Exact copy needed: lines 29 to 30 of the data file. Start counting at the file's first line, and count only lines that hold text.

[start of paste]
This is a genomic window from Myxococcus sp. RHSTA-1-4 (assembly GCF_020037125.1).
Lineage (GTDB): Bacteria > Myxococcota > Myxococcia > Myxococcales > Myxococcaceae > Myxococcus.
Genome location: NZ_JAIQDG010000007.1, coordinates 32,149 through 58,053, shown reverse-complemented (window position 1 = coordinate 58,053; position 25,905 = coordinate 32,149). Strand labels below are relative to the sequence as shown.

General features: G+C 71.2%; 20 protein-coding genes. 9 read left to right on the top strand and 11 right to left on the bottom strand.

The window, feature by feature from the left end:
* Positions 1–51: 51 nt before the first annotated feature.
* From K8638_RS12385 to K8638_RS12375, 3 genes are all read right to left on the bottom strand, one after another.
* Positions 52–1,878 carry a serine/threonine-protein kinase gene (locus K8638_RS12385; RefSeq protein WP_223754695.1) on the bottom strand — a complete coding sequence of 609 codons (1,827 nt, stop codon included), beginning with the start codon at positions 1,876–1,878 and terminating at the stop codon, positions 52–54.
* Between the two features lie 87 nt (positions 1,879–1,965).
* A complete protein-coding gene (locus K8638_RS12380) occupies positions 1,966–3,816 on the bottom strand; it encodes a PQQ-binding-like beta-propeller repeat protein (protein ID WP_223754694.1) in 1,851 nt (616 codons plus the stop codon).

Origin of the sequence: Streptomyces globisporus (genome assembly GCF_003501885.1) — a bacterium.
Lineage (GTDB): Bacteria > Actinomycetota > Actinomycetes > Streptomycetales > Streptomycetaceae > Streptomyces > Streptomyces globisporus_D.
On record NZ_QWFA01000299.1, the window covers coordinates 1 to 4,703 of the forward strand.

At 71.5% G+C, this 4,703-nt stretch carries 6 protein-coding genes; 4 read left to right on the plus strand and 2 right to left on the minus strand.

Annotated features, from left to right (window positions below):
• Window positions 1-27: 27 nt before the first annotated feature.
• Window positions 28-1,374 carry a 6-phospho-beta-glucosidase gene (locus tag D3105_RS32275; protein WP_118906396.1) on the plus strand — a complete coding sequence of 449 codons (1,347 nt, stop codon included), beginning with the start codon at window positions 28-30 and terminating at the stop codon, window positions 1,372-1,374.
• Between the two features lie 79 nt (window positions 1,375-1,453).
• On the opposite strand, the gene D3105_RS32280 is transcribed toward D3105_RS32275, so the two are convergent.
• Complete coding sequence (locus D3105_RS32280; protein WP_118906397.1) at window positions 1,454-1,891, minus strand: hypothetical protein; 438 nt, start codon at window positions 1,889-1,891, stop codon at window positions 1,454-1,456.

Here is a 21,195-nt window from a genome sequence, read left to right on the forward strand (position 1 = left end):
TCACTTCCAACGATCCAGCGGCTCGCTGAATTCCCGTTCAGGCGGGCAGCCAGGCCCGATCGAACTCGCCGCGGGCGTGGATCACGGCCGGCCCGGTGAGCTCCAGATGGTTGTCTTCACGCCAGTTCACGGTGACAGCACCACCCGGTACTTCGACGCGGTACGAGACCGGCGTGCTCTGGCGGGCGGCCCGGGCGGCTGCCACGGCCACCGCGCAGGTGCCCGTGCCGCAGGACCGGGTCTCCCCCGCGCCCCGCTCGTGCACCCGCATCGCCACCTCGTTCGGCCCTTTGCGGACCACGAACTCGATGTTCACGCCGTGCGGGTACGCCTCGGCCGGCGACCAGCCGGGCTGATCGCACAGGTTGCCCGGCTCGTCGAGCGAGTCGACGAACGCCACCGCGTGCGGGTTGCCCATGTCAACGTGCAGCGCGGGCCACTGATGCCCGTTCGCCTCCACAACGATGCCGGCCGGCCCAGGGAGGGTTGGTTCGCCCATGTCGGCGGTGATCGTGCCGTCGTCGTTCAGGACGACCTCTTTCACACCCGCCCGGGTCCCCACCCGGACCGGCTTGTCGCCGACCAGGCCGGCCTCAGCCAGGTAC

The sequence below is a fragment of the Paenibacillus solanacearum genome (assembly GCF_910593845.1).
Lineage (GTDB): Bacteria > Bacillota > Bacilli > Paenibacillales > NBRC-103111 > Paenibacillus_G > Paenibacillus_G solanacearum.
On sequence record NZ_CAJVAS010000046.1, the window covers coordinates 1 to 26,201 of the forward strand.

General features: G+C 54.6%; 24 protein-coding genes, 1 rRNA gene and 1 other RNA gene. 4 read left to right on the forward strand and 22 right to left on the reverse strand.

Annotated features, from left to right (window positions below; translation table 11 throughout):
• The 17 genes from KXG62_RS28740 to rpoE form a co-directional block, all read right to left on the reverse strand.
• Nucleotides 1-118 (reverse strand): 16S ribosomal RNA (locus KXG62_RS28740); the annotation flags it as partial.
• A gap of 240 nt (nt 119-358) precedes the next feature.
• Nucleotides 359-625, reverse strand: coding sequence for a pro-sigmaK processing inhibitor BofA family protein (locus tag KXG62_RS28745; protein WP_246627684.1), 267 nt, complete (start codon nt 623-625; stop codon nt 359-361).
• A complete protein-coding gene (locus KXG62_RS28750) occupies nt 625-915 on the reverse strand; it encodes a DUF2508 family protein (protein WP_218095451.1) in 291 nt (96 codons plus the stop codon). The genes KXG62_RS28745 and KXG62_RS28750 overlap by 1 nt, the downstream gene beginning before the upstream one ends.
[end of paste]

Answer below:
• Nucleotides 1-118 (reverse strand): 16S ribosomal RNA (locus KXG62_RS28740); the annotation flags it as partial.
• A gap of 240 nt (nt 119-358) precedes the next feature.